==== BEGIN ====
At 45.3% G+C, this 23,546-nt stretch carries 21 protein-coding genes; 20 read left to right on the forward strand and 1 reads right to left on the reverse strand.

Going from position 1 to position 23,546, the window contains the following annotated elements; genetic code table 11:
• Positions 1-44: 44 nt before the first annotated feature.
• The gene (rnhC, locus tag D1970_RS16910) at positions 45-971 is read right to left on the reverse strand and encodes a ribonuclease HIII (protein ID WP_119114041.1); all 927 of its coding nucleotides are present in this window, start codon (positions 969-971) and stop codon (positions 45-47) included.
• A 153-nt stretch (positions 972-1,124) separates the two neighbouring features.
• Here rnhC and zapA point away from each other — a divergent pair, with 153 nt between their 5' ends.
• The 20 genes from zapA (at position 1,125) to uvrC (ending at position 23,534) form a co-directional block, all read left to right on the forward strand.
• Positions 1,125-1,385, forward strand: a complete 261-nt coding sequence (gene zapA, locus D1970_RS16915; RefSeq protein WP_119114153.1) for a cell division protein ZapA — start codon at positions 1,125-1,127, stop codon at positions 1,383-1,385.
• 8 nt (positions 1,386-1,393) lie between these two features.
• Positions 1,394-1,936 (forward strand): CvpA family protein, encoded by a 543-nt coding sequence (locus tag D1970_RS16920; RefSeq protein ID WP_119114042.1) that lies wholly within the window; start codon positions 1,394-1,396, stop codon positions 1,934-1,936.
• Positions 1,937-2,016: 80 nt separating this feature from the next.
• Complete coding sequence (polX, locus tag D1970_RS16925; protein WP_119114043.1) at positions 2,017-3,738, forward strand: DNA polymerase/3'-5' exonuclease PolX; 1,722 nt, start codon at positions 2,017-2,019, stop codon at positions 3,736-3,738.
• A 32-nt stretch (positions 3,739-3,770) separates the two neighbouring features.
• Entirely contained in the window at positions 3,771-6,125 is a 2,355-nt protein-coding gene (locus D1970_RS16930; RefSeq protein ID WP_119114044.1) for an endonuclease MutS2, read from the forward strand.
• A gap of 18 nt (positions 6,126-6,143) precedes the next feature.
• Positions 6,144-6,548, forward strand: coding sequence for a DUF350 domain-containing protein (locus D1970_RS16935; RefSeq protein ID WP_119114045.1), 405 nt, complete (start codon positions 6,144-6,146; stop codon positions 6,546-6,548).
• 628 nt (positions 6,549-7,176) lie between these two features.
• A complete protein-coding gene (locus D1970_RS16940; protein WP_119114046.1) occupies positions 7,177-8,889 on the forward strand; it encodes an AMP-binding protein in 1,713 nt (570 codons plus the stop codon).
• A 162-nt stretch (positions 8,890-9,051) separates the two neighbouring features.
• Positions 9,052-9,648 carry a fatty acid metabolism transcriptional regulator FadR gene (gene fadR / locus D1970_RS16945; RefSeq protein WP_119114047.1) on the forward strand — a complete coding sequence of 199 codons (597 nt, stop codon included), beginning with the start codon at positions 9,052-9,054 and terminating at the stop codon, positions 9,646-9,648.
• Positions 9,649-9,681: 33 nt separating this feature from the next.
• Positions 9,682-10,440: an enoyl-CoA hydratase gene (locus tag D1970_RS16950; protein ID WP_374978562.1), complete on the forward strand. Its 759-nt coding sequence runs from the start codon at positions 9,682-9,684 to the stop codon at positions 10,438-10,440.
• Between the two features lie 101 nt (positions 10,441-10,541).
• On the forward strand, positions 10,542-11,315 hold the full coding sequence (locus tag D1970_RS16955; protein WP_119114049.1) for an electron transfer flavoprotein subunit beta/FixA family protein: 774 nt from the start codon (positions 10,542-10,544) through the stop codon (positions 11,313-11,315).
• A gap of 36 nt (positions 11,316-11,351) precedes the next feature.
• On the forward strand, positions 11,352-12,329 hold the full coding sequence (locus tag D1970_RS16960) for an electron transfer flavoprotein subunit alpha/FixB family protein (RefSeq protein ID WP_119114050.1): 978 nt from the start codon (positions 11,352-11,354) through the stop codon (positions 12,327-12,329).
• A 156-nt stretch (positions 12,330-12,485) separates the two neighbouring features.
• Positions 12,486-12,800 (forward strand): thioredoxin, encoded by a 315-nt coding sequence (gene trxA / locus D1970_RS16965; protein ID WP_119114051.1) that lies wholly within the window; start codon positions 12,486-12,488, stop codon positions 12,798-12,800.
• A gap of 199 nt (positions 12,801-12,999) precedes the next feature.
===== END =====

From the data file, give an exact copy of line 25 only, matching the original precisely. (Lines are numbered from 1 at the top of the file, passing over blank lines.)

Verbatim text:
• A gap of 36 nt (positions 11,316-11,351) precedes the next feature.